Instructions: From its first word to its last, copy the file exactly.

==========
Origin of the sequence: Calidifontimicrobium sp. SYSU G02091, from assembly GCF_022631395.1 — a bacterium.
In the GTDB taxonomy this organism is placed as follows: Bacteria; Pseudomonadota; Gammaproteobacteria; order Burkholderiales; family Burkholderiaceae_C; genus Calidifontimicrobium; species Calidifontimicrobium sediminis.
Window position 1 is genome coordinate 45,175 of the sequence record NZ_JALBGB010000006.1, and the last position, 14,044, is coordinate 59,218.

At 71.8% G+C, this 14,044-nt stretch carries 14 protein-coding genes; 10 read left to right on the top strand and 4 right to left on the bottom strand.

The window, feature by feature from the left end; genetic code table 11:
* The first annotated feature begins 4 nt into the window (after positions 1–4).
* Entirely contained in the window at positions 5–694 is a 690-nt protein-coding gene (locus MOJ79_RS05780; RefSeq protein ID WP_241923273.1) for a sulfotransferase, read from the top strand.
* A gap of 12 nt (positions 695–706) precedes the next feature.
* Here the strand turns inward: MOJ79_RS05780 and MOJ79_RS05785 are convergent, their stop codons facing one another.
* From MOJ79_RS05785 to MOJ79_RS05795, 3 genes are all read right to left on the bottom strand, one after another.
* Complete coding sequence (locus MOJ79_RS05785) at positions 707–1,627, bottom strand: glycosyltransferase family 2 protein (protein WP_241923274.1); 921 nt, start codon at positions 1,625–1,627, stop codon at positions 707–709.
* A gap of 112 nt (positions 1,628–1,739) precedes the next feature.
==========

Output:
Origin of the sequence: Calidifontimicrobium sp. SYSU G02091, from assembly GCF_022631395.1 — a bacterium.
In the GTDB taxonomy this organism is placed as follows: Bacteria; Pseudomonadota; Gammaproteobacteria; order Burkholderiales; family Burkholderiaceae_C; genus Calidifontimicrobium; species Calidifontimicrobium sediminis.
Window position 1 is genome coordinate 45,175 of the sequence record NZ_JALBGB010000006.1, and the last position, 14,044, is coordinate 59,218.

At 71.8% G+C, this 14,044-nt stretch carries 14 protein-coding genes; 10 read left to right on the top strand and 4 right to left on the bottom strand.

The window, feature by feature from the left end; genetic code table 11:
* The first annotated feature begins 4 nt into the window (after positions 1–4).
* Entirely contained in the window at positions 5–694 is a 690-nt protein-coding gene (locus MOJ79_RS05780; RefSeq protein ID WP_241923273.1) for a sulfotransferase, read from the top strand.
* A gap of 12 nt (positions 695–706) precedes the next feature.
* Here the strand turns inward: MOJ79_RS05780 and MOJ79_RS05785 are convergent, their stop codons facing one another.
* From MOJ79_RS05785 to MOJ79_RS05795, 3 genes are all read right to left on the bottom strand, one after another.
* Complete coding sequence (locus MOJ79_RS05785) at positions 707–1,627, bottom strand: glycosyltransferase family 2 protein (protein WP_241923274.1); 921 nt, start codon at positions 1,625–1,627, stop codon at positions 707–709.
* A gap of 112 nt (positions 1,628–1,739) precedes the next feature.